Movies have advanced screenings before the big premiere. Software development has beta testing where your development team makes a beta version of your mobile app available to the public. This pre-release exercise allows the team to test the beta version under real conditions, collect end-user feedback, and resolve any remaining issues before the software’s final release.
A beta release can be open or closed depending on the group of beta testers. In any case, it gives insights into what enhancements should be made before the roll-out and ensures that the final solution meets the desired quality standards.
Publishing your mobile product on the app marketplace
The stable application version is finally all set up to be published on the app store of your choice. Before submitting the application, your app developers make sure it’s in line with the Google Play Store and App Store guidelines, including the application’s analytics services, third-party SDKs, ad networks, and more.
To pave the way for a successful launch, make sure your app’s name, icon, description, and app screenshots are ready for your product page.
Adopting app store optimization to make a splash
According to research, almost 65% of downloads happen directly after a search on the App Store, while 70% of visitors discover apps through search. It means that if you don’t put your product in front of your audience, users might walk past it, carrying their money to your competitors.
App store optimization (ASO) helps rank your app higher in the app store listing and makes it more visible to potential customers. ASO includes optimizing your app name and app title, keywords, description, and other elements for search. Other common ASO tactics include paid ads, category rankings, and top charts.
Monitoring app performance
No one likes having lag issues or using a bug-ridden application. However, bug fixing is a significant time suck for developers. That’s why developers integrate real-time crash reporting tools and analytics into the app before publishing it on the store.
The tools automate collecting, organizing, and prioritizing app crash reports, giving your app team a better idea of how the app fares in the wild. Developers tackle high-severity and high-impact bugs first, while minor issues are put away for later.
Pushing out regular updates
A constant release schedule is a concept that developers incline to as updates positively impact user experience. The rule of thumb is to present 1 to 2 small improvements per month that include minor upgrades, redesigns, and new features.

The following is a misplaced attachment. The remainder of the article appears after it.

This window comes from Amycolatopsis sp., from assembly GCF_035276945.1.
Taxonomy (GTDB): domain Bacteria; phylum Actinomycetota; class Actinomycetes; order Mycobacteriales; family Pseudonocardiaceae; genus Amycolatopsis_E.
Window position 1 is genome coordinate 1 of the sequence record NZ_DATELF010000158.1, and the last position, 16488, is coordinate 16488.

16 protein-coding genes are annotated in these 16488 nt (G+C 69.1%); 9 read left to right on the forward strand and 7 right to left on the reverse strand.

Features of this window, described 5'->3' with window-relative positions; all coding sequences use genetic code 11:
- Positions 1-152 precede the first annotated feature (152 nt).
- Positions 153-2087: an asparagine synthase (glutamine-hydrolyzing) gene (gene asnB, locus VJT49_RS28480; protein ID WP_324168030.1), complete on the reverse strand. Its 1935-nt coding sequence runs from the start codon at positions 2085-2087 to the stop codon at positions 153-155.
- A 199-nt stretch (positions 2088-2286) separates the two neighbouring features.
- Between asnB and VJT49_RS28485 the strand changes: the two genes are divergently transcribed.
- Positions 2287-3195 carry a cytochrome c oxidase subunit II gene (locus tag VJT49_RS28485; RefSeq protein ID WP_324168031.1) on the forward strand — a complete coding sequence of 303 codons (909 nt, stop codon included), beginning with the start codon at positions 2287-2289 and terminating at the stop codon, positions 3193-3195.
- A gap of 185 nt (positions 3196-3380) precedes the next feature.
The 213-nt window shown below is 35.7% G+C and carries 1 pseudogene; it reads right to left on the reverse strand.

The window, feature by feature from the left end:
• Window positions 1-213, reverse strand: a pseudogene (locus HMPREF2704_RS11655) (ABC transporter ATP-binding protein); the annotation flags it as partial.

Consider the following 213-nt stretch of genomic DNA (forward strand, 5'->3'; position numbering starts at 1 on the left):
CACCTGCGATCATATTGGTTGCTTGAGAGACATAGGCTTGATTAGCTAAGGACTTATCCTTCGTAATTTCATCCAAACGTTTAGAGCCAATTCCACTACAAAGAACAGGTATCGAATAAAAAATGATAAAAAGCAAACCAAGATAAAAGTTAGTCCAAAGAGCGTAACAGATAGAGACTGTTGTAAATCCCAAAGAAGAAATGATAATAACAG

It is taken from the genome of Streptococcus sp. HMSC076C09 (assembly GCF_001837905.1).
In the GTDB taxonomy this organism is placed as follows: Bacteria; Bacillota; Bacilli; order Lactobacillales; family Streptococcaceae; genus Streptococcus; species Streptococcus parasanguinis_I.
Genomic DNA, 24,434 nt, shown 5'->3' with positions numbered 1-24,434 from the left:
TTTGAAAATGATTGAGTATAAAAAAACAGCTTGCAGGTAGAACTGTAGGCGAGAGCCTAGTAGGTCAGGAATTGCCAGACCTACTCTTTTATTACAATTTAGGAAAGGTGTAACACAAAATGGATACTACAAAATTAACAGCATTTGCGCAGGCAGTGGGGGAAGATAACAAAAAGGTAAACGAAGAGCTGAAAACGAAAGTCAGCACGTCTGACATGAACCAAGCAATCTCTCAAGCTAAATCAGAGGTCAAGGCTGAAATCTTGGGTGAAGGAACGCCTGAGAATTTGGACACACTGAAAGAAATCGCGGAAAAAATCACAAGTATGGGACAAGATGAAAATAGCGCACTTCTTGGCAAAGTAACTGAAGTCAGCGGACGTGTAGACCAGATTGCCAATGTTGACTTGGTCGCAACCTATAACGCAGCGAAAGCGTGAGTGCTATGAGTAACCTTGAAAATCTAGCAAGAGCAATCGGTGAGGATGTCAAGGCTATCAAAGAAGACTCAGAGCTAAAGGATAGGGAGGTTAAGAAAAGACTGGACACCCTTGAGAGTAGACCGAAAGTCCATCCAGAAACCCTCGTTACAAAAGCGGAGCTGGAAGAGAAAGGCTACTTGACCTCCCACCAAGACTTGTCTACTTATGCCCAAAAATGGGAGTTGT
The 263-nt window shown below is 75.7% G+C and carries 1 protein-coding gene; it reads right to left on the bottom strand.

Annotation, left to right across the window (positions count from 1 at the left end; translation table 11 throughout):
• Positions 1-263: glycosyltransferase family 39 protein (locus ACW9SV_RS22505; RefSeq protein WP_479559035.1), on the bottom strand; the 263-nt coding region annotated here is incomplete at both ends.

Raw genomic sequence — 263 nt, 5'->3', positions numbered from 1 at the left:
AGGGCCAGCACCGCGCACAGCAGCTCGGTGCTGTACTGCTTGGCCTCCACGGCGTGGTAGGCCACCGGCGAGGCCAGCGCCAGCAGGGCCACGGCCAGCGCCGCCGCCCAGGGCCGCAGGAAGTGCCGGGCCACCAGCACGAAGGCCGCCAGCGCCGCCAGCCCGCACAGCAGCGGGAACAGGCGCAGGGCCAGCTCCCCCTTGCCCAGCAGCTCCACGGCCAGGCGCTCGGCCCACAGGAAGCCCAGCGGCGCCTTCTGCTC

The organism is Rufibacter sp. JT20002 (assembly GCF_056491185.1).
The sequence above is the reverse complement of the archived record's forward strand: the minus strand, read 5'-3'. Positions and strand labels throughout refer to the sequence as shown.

However, the cadence may vary depending on your improvement roadmap, user feedback, and stakeholder requirements. All updates are planned and implemented sequentially based on the roll-out roadmap. Usually, developers release new features through a phased approach by gradually increasing the number of users who get the updated version.
Providing continuous support
New features may provide additional value to your updates, but the most important reason to keep an eye on your app post-release is to make sure it has relevant functionality and faultless performance. A dedicated support team keeps your application in step with advances in hardware and makes sure it stays compatible with new OS versions.
You can also implement a tier-based user support structure to improve your user experience management. For example, the first support tier is your defense line which solves basic usage issues and updates users on the issue resolution process. The second support tier serves as the second point of contact that handles more complex issues related to app or server configuration.
Give your idea a go with *instinctools
Timing is crucial for emerging companies. If you launch the product too early, you risk releasing a half-baked application that fails to take off. Enter a market too late and you might be stuck competing against more established companies. Along with timing, the right team and execution also determine the success of your idea and make sure it hits big.
At *instinctools, we know exactly when the critical mass point for an opportunity arrives and how you can grab it. Whatever your product maturity stage is, our experts can take it from there and ensure your application the success it deserves.
Hit the ground running with your mobile app project
The success of your app depends on how well you plan and execute your launch strategy. First and foremost, you need to make sure that your app idea stands a chance in the market and aligns with the needs of target users. You can check the viability of your idea by developing a Minimum Viable Product. If your MVP manages to attract early users, you can gather their feedback and continue transforming your MVP into a full-fledged solution.
The cost of app launch depends on your application’s complexity, marketing strategy, and maintenance needs. On average, it may cost you between $30,000 to $150,000+ to launch your application. Keep in mind that this estimate includes only development costs.